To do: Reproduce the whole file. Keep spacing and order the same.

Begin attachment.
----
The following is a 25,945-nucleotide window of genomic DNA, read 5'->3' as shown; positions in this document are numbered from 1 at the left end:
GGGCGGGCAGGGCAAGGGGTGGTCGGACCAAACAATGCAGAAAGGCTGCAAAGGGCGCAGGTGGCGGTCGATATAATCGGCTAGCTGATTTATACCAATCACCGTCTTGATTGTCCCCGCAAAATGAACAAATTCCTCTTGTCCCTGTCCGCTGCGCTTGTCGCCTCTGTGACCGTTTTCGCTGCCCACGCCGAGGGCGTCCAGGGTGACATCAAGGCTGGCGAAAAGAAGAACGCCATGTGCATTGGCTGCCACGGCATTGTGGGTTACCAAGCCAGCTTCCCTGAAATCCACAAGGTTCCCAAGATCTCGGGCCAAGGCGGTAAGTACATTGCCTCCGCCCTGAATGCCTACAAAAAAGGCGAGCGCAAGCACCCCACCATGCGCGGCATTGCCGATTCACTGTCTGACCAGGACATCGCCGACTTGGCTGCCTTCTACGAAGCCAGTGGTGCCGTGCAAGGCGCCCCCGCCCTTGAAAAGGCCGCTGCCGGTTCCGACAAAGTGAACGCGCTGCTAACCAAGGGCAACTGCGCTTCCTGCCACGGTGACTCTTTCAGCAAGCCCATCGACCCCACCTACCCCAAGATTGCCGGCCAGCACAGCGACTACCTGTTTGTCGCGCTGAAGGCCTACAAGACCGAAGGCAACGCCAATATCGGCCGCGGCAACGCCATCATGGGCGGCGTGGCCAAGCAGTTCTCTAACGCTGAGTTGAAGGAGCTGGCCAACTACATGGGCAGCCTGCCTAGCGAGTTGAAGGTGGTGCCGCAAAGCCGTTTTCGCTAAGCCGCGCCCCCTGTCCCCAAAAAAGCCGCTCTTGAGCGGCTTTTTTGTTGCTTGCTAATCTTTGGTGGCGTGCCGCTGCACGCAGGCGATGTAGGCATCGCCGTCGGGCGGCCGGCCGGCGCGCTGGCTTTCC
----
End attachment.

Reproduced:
The following is a 25,945-nucleotide window of genomic DNA, read 5'->3' as shown; positions in this document are numbered from 1 at the left end:
GGGCGGGCAGGGCAAGGGGTGGTCGGACCAAACAATGCAGAAAGGCTGCAAAGGGCGCAGGTGGCGGTCGATATAATCGGCTAGCTGATTTATACCAATCACCGTCTTGATTGTCCCCGCAAAATGAACAAATTCCTCTTGTCCCTGTCCGCTGCGCTTGTCGCCTCTGTGACCGTTTTCGCTGCCCACGCCGAGGGCGTCCAGGGTGACATCAAGGCTGGCGAAAAGAAGAACGCCATGTGCATTGGCTGCCACGGCATTGTGGGTTACCAAGCCAGCTTCCCTGAAATCCACAAGGTTCCCAAGATCTCGGGCCAAGGCGGTAAGTACATTGCCTCCGCCCTGAATGCCTACAAAAAAGGCGAGCGCAAGCACCCCACCATGCGCGGCATTGCCGATTCACTGTCTGACCAGGACATCGCCGACTTGGCTGCCTTCTACGAAGCCAGTGGTGCCGTGCAAGGCGCCCCCGCCCTTGAAAAGGCCGCTGCCGGTTCCGACAAAGTGAACGCGCTGCTAACCAAGGGCAACTGCGCTTCCTGCCACGGTGACTCTTTCAGCAAGCCCATCGACCCCACCTACCCCAAGATTGCCGGCCAGCACAGCGACTACCTGTTTGTCGCGCTGAAGGCCTACAAGACCGAAGGCAACGCCAATATCGGCCGCGGCAACGCCATCATGGGCGGCGTGGCCAAGCAGTTCTCTAACGCTGAGTTGAAGGAGCTGGCCAACTACATGGGCAGCCTGCCTAGCGAGTTGAAGGTGGTGCCGCAAAGCCGTTTTCGCTAAGCCGCGCCCCCTGTCCCCAAAAAAGCCGCTCTTGAGCGGCTTTTTTGTTGCTTGCTAATCTTTGGTGGCGTGCCGCTGCACGCAGGCGATGTAGGCATCGCCGTCGGGCGGCCGGCCGGCGCGCTGGCTTTCC